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  1. Thanks for the mention.

    As usual, you have implored us to raise our children the right way. I hear you - and support you - because that is the only way we can change things.

    However, the spirit of competition and envy pushes a lot of Nigerians to live beyond their means - Ignoring what is right as they choose to do what is easier.

    I drove past a 'Nigerian' church on Sunday - and as usual I was accosted with young girls with strapless dresses, 6-inch heels and enough make-up to shame a street -walker.

    Call me old fashioned, cynical or just a cranky old woman .....but I do think most religious Nigerians are hypocrites.

    Parents dont even ask their young sons the source of their wealth; Mothers turn a blind eye when their daughters juggles multiple boyfriends and children spend all their time on the playground comparing whose dad is richer. Our elders have a lot to answer for.

  2. @NIL, you are definitely not old fashioned, trust me. If that is the way to reverse the decline in our value system then so be it. I like the line 'our elders have a lot to answer for', indeed they do including myself but at least I'm doing my bit in my own little corner.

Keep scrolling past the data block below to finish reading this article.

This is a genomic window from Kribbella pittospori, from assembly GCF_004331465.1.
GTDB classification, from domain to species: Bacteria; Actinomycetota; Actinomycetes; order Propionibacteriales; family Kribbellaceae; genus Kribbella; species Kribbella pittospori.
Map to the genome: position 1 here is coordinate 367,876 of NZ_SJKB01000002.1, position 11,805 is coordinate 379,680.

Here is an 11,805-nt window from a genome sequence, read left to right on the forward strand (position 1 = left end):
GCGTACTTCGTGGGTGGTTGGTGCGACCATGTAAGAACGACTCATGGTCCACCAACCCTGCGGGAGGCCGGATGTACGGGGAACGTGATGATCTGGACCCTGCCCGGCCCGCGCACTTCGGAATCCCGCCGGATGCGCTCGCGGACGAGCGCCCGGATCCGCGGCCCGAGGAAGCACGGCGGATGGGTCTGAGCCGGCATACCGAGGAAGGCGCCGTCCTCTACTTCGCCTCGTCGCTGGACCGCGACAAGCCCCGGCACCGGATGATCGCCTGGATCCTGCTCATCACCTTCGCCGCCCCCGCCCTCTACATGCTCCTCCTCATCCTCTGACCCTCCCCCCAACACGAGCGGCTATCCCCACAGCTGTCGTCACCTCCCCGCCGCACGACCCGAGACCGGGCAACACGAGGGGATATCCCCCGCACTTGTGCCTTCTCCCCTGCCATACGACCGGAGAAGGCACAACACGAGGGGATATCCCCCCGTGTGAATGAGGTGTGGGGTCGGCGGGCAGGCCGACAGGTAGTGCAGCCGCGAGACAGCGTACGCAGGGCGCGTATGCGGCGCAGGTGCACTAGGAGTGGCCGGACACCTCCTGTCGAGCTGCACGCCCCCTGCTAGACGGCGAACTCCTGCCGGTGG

3. Hmmm...I usually attend the Nigerian churches near me for sociability, the moral compass is so low to be honest. I say Amen to yours and NIL prayers.

  4. Most churches are gradually loosing moral ground in a lot of areas. It has become a case of catering to what the masses want and trends and not about what God wants. Everyday we see people doing things in the name of Christianity that makes it seem like a farce.

    People seeking God/coming to church for their regular doses of motivational sermons on 'how to make it' and neglecting morals/virtues aspect of Christian living.

    Our society certainly doesn't help. Contentment is no longer being preached and this is derailing the values which come with it. But the onus lies on parents and caretakers to salvage what has been gradually destroyed. It really has to start from me and you

  5. @ Myne Whitman, I say another Amen

    @ Stelzz, I completely agree with you. As much as we highlight these issues, we are as responsible as everyone else to restore our lost values.

  6. With many churches preaching and focusing on the value of material wealth and pastors living 'the life', it is no surprise that contentment appears to be a dirty word these days. People need a 'back to basics' focus on what matters - family, good friends, honesty, kindness and making a difference in our own lives and communities. Making a difference is not always about how much one has got in the bank. Can I hear someone say amen?

  7. @Adura Ojo, I say Amen to that and thanks for stopping by -:)